(more images and exhibition information below PRESS RELEASE)

Movement Artifact represents the intersection of Natalja Kent’s most intimate mediums: photography, research and embodiment practices. Chromogenic prints serve as artifacts of embodied performances held in solitude within the pitch-black darkroom.

In 2013, during a Jin Shin Jyutsu body-work session, Kent was advised that she needed to release an internalized fear embodied by her maternal line from generations of totalitarian and oppressive rule, most directly through her mother, an immigrant to the U.S. from an oppressive communist regime. This lead to a flood of research into various forms of embodiment techniques, including Mindful Based Stress Reduction Meditation, Feldenkrais, breath-work, Zero Balancing, Janzu, Acupuncture, singing, somatic therapy and cranial sacral therapy, with particular interest in the research of Dr. Amy Cuddy, Dr. John Kabot-Zinn and Dr. Mario Martinez, whose work with biochemistry, body movement, meditation and neuro-immunology are opening new terrain into embodiment practices.

Interwoven with this research, Kent experiments in the color darkroom, a practice she has held for twenty-one years, with a continuing thread of questioning the process, objectivity and inherent flaws of the medium. The working method in Movement Artifact includes an augmented assignment from Joseph Albers’ The Interaction of Color and an emphasis on the tertiary colors violet, blue-green and gold as building blocks for the color palate. This color technique incorporates Kent’s biological father’s drawing and color theory methods, gleaned from his class at the Rhode Island School of Design.

By bringing these aspects of research and method into her practice, Kent draws forth a body of work that questions the role of the artist’s presence, embodiment and the materiality of chromogenic paper. Large scale prints serve as traces of movement, singing, light and meditation in a private, blackened space. The final prints bring forth a sense of an open channel into an unseen realm in which the artist is active. On the surface, one can interpret the prints solely on the aesthetic plane, while further investigation reveals something uncanny at work. This space of slippage, opening and the unknown lies fixed into the silver halide surface.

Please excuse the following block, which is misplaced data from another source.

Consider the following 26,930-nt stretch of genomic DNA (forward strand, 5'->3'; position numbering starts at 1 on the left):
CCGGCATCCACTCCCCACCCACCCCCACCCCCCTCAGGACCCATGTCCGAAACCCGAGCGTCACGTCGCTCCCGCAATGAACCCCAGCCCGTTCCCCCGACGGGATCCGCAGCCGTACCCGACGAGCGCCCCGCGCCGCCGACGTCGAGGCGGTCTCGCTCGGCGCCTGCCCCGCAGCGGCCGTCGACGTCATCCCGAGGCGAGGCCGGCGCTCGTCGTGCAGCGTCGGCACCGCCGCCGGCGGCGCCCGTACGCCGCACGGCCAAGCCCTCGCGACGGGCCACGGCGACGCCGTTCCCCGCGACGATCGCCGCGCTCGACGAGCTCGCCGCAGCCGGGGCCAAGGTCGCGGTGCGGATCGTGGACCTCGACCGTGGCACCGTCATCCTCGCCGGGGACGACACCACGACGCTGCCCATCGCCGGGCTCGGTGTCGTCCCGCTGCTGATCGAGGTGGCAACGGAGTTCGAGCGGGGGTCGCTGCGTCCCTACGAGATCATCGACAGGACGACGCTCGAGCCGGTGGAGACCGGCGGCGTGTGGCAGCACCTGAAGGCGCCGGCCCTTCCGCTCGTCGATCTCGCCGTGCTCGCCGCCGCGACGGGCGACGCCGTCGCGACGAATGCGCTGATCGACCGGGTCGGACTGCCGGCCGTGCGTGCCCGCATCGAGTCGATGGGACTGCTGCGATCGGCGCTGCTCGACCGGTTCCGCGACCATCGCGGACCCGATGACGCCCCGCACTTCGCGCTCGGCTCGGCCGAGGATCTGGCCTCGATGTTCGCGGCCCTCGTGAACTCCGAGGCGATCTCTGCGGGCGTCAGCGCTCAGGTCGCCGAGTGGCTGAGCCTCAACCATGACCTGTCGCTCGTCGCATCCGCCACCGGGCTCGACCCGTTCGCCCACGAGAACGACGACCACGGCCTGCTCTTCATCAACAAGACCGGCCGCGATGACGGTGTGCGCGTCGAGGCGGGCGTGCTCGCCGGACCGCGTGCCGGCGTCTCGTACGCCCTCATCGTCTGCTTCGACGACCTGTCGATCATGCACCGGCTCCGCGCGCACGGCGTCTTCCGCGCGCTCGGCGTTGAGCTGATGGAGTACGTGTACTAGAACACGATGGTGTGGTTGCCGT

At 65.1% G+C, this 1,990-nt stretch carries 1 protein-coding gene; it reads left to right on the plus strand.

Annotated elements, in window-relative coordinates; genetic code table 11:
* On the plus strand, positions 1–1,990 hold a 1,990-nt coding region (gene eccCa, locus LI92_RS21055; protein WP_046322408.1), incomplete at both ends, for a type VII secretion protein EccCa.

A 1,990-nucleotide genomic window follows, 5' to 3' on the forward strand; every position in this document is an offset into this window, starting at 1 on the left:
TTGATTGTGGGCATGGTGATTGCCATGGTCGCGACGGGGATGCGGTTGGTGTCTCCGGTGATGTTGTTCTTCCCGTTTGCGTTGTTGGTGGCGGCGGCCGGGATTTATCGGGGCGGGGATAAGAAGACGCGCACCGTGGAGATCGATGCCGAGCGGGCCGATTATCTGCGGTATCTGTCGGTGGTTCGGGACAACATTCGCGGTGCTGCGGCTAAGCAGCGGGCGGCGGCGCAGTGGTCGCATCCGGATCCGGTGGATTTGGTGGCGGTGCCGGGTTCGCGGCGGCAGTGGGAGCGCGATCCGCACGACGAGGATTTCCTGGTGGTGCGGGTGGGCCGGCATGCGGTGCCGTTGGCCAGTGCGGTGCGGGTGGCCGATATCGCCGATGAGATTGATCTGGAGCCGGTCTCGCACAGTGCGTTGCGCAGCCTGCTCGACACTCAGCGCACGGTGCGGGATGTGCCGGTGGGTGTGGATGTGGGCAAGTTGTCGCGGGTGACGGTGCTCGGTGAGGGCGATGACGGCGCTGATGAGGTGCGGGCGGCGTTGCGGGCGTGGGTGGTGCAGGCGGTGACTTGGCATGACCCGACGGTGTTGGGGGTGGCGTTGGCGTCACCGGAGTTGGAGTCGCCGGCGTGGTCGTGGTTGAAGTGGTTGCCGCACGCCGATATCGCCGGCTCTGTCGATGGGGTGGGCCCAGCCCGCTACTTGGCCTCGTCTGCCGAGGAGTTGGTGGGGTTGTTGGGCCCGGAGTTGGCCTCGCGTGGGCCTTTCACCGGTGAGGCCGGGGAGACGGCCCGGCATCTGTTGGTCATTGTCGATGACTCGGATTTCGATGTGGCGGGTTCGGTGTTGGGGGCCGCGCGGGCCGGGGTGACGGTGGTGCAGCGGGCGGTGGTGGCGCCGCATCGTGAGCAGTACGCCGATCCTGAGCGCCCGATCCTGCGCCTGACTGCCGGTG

Natalja Kent is an artist based in Los Angeles, CA. Her practice investigates embodiment, movement, and materiality through the expanding parameters of photography. Research and studio-process experimentation form the foundation of her practice. Her collaborative/feminist/social practice work has included participation in groups such as Mapping, Feminist LA/Women’s Center for Creative Work, Assume Vivid Astro Focus, The Dirt Palace and The Good Good. She has exhibited and/or performed works at: Tate Liverpool, England; Carpenter Center for The Visual Arts at Harvard, Cambridge, MA; Hiromi Yoshi Gallery, Tokyo, Japan; MoMA PS1, Queens, NY.

Movement Artifact Series, an exhibition of photographs by Natalja Kent, runs through May 19, 2019.

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